Linked by David Adams on Sat 20th Aug 2011 15:38 UTC, submitted by sjvn
Editorial In five years, Red Hat CEO Jim Whitehurst sees the traditional desktop becoming obsolete.
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RichterKuato
Member since:
2010-05-14

Whats happening now is a like what happened to the Command Line Interface and UNIX when Windows came out.

At first the core PC users preferred the CLI over the GUI because it was inferior in performance. This changed quickly as many new users crowded them out and the complaints about GUIs performance lessened.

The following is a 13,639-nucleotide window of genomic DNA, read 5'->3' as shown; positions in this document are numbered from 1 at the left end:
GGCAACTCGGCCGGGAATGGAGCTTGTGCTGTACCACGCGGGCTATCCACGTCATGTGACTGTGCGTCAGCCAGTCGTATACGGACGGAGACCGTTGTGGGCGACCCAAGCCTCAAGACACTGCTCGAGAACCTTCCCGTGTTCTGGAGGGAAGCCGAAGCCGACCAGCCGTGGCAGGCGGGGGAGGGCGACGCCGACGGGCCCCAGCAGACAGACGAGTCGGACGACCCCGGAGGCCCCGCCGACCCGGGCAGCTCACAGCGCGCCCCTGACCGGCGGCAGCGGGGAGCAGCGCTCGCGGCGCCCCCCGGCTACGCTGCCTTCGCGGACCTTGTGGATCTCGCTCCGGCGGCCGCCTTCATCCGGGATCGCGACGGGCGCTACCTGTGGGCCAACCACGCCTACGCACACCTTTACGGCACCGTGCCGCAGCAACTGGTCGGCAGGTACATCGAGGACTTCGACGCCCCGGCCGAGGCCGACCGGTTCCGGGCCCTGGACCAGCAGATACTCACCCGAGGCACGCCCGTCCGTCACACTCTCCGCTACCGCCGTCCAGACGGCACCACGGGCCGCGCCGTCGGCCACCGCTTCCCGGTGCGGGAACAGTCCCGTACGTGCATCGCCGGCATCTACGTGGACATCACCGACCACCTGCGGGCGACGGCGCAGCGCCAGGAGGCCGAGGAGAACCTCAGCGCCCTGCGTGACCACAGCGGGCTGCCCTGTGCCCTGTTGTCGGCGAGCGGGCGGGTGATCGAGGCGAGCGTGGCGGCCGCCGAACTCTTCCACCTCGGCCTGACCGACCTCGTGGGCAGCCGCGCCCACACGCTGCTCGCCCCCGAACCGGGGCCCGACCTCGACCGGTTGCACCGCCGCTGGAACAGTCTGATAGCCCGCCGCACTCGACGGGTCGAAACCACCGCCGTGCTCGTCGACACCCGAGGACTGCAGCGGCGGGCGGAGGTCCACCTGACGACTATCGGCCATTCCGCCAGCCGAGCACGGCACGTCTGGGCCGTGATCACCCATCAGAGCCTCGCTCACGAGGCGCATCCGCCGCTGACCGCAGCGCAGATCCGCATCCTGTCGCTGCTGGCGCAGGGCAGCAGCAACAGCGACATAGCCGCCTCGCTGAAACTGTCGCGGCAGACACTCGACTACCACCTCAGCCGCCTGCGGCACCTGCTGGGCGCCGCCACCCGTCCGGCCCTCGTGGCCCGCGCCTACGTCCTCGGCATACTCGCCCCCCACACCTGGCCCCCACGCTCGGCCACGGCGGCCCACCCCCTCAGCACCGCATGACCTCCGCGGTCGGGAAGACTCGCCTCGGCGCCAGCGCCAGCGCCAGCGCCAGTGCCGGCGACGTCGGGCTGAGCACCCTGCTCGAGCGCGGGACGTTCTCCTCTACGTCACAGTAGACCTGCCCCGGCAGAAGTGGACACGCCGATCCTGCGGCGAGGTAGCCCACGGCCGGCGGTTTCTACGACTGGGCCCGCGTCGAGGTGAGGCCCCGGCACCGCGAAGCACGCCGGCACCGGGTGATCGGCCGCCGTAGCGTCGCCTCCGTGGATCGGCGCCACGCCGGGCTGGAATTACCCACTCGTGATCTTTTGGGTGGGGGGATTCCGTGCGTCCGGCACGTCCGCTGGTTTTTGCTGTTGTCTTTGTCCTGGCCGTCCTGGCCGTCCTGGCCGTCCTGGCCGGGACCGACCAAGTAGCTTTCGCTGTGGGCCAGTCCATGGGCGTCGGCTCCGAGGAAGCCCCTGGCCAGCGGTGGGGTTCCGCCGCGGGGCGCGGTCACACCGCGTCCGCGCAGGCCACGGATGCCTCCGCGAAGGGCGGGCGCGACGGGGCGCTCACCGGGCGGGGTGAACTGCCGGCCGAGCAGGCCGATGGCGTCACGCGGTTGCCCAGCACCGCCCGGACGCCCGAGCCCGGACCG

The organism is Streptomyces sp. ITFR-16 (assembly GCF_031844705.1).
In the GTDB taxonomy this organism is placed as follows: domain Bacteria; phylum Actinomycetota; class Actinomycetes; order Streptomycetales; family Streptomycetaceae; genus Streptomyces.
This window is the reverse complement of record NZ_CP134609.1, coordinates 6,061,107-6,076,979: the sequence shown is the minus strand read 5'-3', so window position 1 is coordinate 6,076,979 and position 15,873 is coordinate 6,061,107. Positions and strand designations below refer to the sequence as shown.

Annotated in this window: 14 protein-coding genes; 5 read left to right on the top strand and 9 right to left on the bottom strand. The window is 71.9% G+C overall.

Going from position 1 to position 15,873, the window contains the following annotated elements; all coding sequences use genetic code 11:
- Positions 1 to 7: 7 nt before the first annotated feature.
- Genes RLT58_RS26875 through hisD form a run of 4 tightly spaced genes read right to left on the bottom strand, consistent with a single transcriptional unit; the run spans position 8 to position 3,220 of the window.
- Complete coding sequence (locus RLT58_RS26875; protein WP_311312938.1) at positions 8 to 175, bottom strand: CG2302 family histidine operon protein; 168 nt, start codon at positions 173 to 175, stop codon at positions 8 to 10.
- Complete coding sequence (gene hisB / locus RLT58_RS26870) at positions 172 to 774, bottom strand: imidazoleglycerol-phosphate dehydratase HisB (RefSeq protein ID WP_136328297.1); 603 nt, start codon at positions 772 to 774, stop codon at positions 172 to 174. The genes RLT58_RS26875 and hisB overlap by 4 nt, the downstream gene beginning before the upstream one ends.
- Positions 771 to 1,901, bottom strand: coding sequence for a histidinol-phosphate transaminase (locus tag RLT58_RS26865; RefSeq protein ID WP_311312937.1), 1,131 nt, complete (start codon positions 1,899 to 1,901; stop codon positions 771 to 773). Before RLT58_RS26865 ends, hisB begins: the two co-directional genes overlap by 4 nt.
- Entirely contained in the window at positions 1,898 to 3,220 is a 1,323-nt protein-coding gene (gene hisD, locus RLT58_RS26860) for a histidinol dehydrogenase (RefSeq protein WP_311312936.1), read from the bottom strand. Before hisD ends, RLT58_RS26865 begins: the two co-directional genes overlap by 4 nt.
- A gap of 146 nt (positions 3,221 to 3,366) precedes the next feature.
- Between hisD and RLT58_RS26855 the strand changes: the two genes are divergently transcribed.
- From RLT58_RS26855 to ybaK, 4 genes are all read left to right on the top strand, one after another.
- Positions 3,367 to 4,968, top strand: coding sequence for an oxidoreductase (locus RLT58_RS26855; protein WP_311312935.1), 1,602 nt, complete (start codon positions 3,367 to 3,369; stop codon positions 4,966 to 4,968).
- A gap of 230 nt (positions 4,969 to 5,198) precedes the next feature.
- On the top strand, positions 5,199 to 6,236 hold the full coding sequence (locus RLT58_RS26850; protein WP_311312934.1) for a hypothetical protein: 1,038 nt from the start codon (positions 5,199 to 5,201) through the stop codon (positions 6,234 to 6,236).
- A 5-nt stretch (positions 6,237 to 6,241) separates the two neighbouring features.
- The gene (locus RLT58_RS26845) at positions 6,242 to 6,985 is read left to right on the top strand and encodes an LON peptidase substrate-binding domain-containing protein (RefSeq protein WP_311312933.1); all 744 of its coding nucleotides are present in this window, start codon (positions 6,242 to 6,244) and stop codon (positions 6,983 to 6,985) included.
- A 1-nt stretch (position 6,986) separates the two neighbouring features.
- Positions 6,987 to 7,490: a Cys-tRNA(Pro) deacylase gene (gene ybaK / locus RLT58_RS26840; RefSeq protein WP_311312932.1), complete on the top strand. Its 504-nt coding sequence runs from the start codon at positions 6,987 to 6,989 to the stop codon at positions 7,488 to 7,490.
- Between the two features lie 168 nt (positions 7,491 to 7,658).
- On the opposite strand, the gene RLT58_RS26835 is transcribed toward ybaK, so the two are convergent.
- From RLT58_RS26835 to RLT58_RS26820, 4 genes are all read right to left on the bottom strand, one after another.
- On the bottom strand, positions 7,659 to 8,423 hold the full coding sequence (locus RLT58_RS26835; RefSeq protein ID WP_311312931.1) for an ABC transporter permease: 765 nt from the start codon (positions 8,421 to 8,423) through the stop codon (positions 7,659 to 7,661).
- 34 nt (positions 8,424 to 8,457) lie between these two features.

In the server Unix dominated but many companies wanted to have access to the booming library of graphical application on Windows 3.0. Solutions like WABI and SoftPC were created to give Unix customers access to that library. But this also created a environment Windows NT could do well in since server apps were now using Windows APIs. This was helped by the familiarity customers on lower-end PCs had with Windows. Also, by Microsoft ending their WISE program which many solutions relied on.

In the end the CLI became largely irrelevant while the low end PC sector was able to effect the high-end server sector.

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